Johannes Brahms (1833-1897) – a giant even amongst the most significant artists of his time. He was a German composer whose works are filled with themes taken from traditional German folk and religious music, in the same measure as Russian undertones may be detected in Tchaikovsky’s compositions. This particular quality is responsible for the fact that Brahms’s compositions are not fully accepted in such countries as France or Italy.
Eduard Hanslick, a very influential critic, claimed that Brahms’s music constitutes an embodiment of absolute music ‘clangourous form in movement’ and he contrasted it with Richard Wagner’s music. Brahms got thus involved in an aesthetic argument though he had never intended to impose his point of view to anybody else. He was twenty years younger than Wagner and was able to distance himself from the past, draw from Baroque and Classicism and delight himself with music composed by Viotti, Paganini, Beethoven and Schumann whom he saw as his predecessors. Brahms was trying to express himself through music and yet on doing so he was extremely forehanded.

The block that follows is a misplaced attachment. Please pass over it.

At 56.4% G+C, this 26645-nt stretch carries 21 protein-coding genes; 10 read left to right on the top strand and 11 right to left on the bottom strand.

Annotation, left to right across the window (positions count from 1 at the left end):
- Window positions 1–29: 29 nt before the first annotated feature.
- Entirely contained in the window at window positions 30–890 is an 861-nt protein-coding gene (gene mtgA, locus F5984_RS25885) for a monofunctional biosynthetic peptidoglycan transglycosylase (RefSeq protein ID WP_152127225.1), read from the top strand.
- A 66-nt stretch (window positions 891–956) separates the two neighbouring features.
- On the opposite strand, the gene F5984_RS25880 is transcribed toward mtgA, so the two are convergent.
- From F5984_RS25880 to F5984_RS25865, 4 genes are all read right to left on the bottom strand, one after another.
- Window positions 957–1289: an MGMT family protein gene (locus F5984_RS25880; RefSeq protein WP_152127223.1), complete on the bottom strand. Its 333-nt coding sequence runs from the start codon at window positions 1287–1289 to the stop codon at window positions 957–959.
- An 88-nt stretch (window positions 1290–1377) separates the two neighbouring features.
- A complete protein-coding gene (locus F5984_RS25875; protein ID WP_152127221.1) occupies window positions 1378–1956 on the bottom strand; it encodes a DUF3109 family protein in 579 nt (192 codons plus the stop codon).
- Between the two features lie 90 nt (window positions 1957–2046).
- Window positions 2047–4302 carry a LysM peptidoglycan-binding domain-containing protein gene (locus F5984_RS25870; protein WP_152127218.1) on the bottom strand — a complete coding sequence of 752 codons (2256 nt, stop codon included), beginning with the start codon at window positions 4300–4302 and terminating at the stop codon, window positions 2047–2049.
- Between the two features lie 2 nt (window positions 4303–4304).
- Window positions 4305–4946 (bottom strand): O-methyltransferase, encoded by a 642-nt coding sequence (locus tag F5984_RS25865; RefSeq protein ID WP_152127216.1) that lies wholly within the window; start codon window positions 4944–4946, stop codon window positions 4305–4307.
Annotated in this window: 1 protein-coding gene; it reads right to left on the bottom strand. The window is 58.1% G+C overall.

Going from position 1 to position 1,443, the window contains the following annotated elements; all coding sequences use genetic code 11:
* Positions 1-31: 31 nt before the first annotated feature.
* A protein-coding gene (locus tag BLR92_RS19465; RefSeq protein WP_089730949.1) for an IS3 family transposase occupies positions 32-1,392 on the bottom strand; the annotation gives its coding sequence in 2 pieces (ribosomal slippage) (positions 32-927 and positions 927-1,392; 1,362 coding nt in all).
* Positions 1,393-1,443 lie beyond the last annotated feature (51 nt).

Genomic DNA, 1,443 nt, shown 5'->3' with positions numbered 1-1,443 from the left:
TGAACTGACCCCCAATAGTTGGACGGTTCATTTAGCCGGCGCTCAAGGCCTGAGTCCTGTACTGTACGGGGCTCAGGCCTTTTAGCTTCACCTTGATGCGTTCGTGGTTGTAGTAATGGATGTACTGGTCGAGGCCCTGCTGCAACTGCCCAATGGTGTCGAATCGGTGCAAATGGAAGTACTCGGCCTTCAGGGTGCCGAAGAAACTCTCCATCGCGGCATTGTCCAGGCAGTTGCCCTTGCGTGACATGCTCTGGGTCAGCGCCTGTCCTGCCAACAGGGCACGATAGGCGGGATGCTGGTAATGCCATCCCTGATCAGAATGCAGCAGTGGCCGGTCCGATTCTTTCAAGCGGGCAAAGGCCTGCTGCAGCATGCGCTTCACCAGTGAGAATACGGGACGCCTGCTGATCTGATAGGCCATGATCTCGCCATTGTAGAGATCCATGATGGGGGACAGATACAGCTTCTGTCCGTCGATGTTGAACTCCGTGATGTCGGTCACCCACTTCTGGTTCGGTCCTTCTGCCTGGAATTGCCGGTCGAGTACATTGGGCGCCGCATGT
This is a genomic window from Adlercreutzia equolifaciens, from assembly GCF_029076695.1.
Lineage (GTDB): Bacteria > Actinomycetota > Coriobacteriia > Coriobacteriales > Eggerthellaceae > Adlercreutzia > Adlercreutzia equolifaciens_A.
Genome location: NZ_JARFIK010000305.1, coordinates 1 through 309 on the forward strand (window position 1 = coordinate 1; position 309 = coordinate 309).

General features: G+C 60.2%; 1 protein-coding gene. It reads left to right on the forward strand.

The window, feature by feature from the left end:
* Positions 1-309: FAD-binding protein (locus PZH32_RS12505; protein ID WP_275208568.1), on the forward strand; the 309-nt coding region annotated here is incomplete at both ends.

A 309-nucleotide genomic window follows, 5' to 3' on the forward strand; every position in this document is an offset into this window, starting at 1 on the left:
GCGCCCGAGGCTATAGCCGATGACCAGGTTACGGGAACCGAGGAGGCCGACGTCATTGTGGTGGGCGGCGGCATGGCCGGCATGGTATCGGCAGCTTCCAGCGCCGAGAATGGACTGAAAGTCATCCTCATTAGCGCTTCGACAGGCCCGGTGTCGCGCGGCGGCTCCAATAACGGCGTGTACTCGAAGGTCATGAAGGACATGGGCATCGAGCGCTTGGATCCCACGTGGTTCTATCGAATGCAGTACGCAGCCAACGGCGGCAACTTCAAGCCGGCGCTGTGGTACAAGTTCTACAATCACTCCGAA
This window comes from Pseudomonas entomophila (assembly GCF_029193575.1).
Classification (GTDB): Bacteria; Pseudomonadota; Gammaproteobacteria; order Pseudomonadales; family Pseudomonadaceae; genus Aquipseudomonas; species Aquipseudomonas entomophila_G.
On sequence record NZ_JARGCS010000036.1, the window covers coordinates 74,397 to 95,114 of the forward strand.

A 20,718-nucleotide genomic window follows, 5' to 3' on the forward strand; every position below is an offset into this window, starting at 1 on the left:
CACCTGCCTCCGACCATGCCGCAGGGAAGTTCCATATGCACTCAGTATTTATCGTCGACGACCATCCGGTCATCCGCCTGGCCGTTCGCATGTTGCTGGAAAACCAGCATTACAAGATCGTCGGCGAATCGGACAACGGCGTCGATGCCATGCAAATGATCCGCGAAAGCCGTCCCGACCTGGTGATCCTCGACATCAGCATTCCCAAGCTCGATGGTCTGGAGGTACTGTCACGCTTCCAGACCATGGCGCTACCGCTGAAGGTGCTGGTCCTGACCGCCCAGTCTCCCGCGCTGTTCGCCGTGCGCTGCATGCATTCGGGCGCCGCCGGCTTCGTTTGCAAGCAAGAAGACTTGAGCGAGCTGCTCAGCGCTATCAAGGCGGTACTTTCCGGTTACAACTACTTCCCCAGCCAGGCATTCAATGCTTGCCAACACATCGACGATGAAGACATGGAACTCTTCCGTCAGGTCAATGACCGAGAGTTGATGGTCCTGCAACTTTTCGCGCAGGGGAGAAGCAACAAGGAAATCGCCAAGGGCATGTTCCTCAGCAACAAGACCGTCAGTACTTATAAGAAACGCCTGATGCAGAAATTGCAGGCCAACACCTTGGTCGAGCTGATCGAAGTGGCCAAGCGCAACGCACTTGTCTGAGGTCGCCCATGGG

Brahms was the master of form; however, his symphonies, chamber music pieces, piano compositions and songs have one common feature, namely realism. They were all meant to express truth, sometimes very painful yet declared in a very kind-hearted way.
His music ideas are very noble indeed, and the way in which they are being developed can warm up every heart. Even though Brahms’s music is filled with seriousness it is characterised by moderate tempo as well as vivid and rich sounds. It is energising and endowed with enormous power which means that the audience after having listened to his pieces feel invigorated and enlivened.